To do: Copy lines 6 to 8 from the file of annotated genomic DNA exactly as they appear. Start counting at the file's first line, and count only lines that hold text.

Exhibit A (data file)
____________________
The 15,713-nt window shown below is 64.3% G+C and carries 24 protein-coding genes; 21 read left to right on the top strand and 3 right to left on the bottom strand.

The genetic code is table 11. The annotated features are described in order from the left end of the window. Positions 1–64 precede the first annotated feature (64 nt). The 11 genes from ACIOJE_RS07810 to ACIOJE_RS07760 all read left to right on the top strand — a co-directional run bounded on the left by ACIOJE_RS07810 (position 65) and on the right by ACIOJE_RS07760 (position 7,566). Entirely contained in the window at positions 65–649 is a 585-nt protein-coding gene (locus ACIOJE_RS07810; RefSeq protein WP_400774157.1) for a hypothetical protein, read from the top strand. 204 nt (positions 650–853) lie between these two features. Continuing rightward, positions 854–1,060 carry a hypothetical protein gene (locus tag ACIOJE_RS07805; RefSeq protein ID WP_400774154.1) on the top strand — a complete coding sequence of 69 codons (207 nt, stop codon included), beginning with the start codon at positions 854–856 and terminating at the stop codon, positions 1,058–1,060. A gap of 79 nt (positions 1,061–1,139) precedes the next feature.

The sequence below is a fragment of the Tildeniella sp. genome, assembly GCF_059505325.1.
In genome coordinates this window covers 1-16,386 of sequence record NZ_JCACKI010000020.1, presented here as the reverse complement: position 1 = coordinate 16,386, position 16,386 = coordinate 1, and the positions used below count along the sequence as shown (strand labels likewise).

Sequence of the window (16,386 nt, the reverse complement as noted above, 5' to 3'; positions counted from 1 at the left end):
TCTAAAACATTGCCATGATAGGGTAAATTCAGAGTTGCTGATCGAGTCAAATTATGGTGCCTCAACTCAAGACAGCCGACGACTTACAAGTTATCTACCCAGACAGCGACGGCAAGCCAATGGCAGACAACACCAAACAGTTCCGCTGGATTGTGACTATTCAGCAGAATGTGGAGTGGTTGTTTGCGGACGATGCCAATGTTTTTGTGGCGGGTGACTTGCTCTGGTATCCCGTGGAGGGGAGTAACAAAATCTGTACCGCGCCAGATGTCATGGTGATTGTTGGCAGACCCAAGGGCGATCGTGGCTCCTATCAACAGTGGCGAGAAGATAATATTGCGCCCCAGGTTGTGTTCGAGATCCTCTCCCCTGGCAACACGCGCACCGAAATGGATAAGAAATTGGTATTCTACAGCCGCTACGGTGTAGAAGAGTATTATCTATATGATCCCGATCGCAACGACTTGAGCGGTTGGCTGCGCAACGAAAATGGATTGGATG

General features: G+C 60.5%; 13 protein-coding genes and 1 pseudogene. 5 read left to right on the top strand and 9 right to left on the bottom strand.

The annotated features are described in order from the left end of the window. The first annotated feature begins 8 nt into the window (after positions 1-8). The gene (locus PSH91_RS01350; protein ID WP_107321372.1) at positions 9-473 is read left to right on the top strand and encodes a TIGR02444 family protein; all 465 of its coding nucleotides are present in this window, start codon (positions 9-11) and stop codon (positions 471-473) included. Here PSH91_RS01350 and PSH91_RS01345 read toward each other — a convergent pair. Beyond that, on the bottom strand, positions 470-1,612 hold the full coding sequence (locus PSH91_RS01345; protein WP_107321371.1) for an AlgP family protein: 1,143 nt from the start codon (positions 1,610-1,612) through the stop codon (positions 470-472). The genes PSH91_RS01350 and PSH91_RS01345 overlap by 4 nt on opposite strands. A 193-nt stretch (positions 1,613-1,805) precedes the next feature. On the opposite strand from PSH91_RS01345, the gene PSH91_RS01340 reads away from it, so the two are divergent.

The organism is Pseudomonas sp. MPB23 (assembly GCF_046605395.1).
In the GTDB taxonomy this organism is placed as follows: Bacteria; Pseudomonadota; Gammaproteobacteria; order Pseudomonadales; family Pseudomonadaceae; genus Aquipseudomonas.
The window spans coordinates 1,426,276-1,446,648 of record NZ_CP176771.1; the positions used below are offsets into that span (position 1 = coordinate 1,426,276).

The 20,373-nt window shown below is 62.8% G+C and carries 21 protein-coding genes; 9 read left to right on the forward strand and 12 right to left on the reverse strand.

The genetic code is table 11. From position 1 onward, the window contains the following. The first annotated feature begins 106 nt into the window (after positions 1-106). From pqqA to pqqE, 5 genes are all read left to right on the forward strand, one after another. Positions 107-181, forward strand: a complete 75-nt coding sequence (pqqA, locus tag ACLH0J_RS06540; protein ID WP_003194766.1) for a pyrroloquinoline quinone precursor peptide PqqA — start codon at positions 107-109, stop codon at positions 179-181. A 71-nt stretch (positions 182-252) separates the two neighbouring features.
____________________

TCTAAAACATTGCCATGATAGGGTAAATTCAGAGTTGCTGATCGAGTCAAATTATGGTGCCTCAACTCAAGACAGCCGACGACTTACAAGTTATCTACCCAGACAGCGACGGCAAGCCAATGGCAGACAACACCAAACAGTTCCGCTGGATTGTGACTATTCAGCAGAATGTGGAGTGGTTGTTTGCGGACGATGCCAATGTTTTTGTGGCGGGTGACTTGCTCTGGTATCCCGTGGAGGGGAGTAACAAAATCTGTACCGCGCCAGATGTCATGGTGATTGTTGGCAGACCCAAGGGCGATCGTGGCTCCTATCAACAGTGGCGAGAAGATAATATTGCGCCCCAGGTTGTGTTCGAGATCCTCTCCCCTGGCAACACGCGCACCGAAATGGATAAGAAATTGGTATTCTACAGCCGCTACGGTGTAGAAGAGTATTATCTATATGATCCCGATCGCAACGACTTGAGCGGTTGGCTGCGCAACGAAAATGGATTGGATG

General features: G+C 60.5%; 13 protein-coding genes and 1 pseudogene. 5 read left to right on the top strand and 9 right to left on the bottom strand.

The annotated features are described in order from the left end of the window. The first annotated feature begins 8 nt into the window (after positions 1-8). The gene (locus PSH91_RS01350; protein ID WP_107321372.1) at positions 9-473 is read left to right on the top strand and encodes a TIGR02444 family protein; all 465 of its coding nucleotides are present in this window, start codon (positions 9-11) and stop codon (positions 471-473) included. Here PSH91_RS01350 and PSH91_RS01345 read toward each other — a convergent pair. Beyond that, on the bottom strand, positions 470-1,612 hold the full coding sequence (locus PSH91_RS01345; protein WP_107321371.1) for an AlgP family protein: 1,143 nt from the start codon (positions 1,610-1,612) through the stop codon (positions 470-472). The genes PSH91_RS01350 and PSH91_RS01345 overlap by 4 nt on opposite strands. A 193-nt stretch (positions 1,613-1,805) precedes the next feature. On the opposite strand from PSH91_RS01345, the gene PSH91_RS01340 reads away from it, so the two are divergent.